Pennsylvania Debates Statutes Of Limitations For Child Sex Abuse Crimes State Rep. Mark Rozzi tells NPR's Rachel Martin about why he's supporting new Pennsylvania legislation that would eliminate the state's criminal statutes of limitations on child sex abuse crimes.
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Pennsylvania Debates Statutes Of Limitations For Child Sex Abuse Crimes

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Pennsylvania Debates Statutes Of Limitations For Child Sex Abuse Crimes

Pennsylvania Debates Statutes Of Limitations For Child Sex Abuse Crimes

Pennsylvania Debates Statutes Of Limitations For Child Sex Abuse Crimes

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State Rep. Mark Rozzi tells NPR's Rachel Martin about why he's supporting new Pennsylvania legislation that would eliminate the state's criminal statutes of limitations on child sex abuse crimes.

RACHEL MARTIN, HOST:

For most crimes, prosecutors have to keep close tabs on a stopwatch. They have a limited amount of time in which to charge someone for an offense because if too many years pass, you can't prosecute the crime anymore. Memories fade. So does evidence. Some states, though, are revisiting their statutes of limitations for sexual assault and abuse. Pennsylvania is one of those states.

Lawmakers there are currently debating a bill that would eliminate the state's criminal statutes of limitation on child sex abuse crimes. It would also amend the law to allow adult victims of child sex abuse more time to file civil claims. State Representative Mark Rozzi is supporting the Pennsylvania bill. And we'll hear from him in a moment. But before we begin, we should say this conversation does include a sensitive discussion of sexual abuse. Representative Rozzi joins me now. Thanks so much for being with us.

MARK ROZZI: Thank you for having me on, Rachel.

MARTIN: Start off by just telling us what this bill would do exactly and what added protections it would provide to victims of sexual abuse.

ROZZI: Well, the bill does three main things. Number one, it eliminates the criminal statute of limitation moving forward, which is just huge for victims. It also moves the civil statute from 30 to age 50, which, again, is huge for victims to give the time they need to come forward. But the biggest part of this bill is the retroactive component, which will also make the bill retroactive up to age 50. So anybody who had been abused in the past who is time-barred from filing a civil lawsuit will now be able to go to the courts and have their voices heard.

MARTIN: And I understand you have a personal connection to this bill. You yourself were victim of child sexual abuse.

ROZZI: Yes. Unfortunately, you know, myself and a lot of my childhood friends was sexually abused and raped in 1984 by Father Edward Graff at Holy Guardian Angels Parochial School in Reading, Pa. But for me, it was in 2009 when my second childhood friend killed himself that I started digging into the laws of Pennsylvania and seeing why bills were sitting in committees and why legislation that could help victims wasn't running. And that's what led me to run for office and get elected in 2013 to serve the 126th District.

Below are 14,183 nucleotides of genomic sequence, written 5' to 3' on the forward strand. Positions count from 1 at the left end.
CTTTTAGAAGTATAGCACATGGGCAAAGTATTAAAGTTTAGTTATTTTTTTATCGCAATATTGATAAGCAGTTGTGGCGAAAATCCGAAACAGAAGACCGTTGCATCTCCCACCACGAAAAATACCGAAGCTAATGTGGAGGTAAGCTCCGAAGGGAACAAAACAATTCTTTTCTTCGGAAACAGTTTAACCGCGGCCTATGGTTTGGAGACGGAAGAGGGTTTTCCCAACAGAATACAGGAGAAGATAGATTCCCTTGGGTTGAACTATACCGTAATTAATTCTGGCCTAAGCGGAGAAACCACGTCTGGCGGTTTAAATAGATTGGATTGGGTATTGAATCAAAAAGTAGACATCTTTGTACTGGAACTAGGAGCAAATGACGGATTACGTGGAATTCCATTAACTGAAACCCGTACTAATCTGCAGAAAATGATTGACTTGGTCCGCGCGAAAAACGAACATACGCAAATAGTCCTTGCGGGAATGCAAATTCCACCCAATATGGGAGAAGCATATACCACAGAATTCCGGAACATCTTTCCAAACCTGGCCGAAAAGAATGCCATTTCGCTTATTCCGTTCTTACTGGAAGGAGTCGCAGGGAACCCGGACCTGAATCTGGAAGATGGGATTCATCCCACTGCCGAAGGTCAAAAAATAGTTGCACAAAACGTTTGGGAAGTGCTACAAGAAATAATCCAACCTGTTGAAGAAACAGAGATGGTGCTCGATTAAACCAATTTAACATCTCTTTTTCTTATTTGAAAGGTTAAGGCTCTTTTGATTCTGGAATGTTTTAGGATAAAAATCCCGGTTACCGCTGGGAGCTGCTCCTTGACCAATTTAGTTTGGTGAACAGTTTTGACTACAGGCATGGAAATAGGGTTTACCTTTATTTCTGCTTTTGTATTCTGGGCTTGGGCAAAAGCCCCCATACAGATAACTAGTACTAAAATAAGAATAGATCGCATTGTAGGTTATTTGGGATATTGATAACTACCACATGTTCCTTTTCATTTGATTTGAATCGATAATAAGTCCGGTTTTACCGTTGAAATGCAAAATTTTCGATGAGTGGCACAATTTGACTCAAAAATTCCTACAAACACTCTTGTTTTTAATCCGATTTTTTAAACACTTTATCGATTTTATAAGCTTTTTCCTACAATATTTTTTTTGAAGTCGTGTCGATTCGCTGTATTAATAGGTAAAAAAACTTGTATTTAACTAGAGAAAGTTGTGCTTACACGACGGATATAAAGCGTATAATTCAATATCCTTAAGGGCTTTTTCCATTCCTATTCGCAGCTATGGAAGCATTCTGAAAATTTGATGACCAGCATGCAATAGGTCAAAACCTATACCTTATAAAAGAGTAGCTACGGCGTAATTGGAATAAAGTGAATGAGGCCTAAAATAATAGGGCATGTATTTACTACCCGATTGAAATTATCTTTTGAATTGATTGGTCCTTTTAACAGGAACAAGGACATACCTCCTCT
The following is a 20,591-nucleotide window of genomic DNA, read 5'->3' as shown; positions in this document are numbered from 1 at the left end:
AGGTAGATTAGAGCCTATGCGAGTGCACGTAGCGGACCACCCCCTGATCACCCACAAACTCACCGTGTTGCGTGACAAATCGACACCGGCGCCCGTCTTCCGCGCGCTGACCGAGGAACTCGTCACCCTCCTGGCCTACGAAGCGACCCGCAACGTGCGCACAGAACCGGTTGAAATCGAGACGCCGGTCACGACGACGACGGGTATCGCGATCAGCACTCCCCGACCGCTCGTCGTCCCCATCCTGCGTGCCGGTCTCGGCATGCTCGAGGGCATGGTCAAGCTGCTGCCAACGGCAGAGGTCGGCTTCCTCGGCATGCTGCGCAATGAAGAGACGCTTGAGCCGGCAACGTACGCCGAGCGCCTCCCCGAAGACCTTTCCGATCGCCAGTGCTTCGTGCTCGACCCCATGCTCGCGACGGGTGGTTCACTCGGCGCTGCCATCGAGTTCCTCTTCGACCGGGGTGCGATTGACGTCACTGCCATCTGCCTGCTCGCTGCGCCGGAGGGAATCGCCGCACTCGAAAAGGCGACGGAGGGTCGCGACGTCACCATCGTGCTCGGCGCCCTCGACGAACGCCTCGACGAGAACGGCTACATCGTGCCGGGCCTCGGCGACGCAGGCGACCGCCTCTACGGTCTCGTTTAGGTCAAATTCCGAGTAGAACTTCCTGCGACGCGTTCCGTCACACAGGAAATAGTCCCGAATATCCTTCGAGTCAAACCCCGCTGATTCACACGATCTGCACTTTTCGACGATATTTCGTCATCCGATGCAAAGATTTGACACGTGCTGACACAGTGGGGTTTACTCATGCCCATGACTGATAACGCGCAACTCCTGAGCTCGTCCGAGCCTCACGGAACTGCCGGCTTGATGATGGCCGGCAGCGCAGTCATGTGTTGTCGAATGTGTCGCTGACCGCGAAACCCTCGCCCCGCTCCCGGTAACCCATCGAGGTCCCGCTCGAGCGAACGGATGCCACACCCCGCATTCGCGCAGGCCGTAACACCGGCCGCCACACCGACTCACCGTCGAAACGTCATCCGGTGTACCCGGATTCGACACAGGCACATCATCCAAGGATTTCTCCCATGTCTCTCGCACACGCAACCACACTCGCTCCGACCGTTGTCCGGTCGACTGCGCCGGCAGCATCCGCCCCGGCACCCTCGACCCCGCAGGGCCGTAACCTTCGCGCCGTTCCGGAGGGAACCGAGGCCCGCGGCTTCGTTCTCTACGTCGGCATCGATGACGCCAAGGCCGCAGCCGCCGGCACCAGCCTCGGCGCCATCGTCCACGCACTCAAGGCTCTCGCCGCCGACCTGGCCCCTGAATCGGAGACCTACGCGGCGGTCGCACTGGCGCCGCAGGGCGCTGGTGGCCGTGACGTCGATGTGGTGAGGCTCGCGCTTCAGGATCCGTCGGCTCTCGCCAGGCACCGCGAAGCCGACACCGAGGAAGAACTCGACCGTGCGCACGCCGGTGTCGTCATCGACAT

MARTIN: The Catholic church has been very vocal in opposing the idea of extending the statutes of limitations on these crimes because they say it will end up bankrupting parishes.

ROZZI: Every state that this has happened in, they say the exact same thing. Now, when they file their bankruptcy, they file organizational bankruptcy, usually to basically make sure that victims get the least amount of money as possible. And I think that people are tired of their excuses. I know the people of this commonwealth what change. And that's something that I'm hopefully - the Senate will - you know, we know they're going to have hearings on the constitutionality coming up June 13. And we expect that bill to move forward. And we know Governor Wolf will sign it.

MARTIN: Beyond the clergy special abuse crisis, though, one of the argument for keeping the statutes of limitations the way they are is that they impose a time limit and force victims to come forward sooner, when the memories are fresh, when the evidence is - is still there and clearer than it would be years, even decades later. How do you respond to that?

ROZZI: Put yourself in my situation. In 1984, when I was in that shower getting raped, I had only two years civilly and five years criminally to come forward. I was age 13. Number one, I didn't even know what a statute of limitation was. And number two, I wasn't going to tell anybody about that because the embarrassment, the guilt, the shame that would be brought upon me from my friends, my family. Now, when you suffer this type of trauma, you don't forget. The church would want us to forget. But victims don't forget. They're going to need to be held accountable in the end. That's the bottom line.

MARTIN: You are pushing this bill at a time when there's a lot of focus on statutes of limitation related to high-profile cases of abuse like Bill Cosby, former Speaker of the House Dennis Hastert. Would you consider broadening your legislation to address all forms of sexual assault?

ROZZI: Absolutely. But at this point, this is the compromise that we were able to work with. Moving forward, and, you know, my main mission is to get House Bill 1947 passed in the Senate and on to the governor. And now, will we come back and address other changes in the following years? Absolutely. I want to be able to say that Pennsylvania is number one in protecting our children. And right now, I cannot say that.

MARTIN: Pennsylvania State Representative Mark Rozzi. Thank you so much for talking with us.

ROZZI: Thank you for having me on, Rachel.

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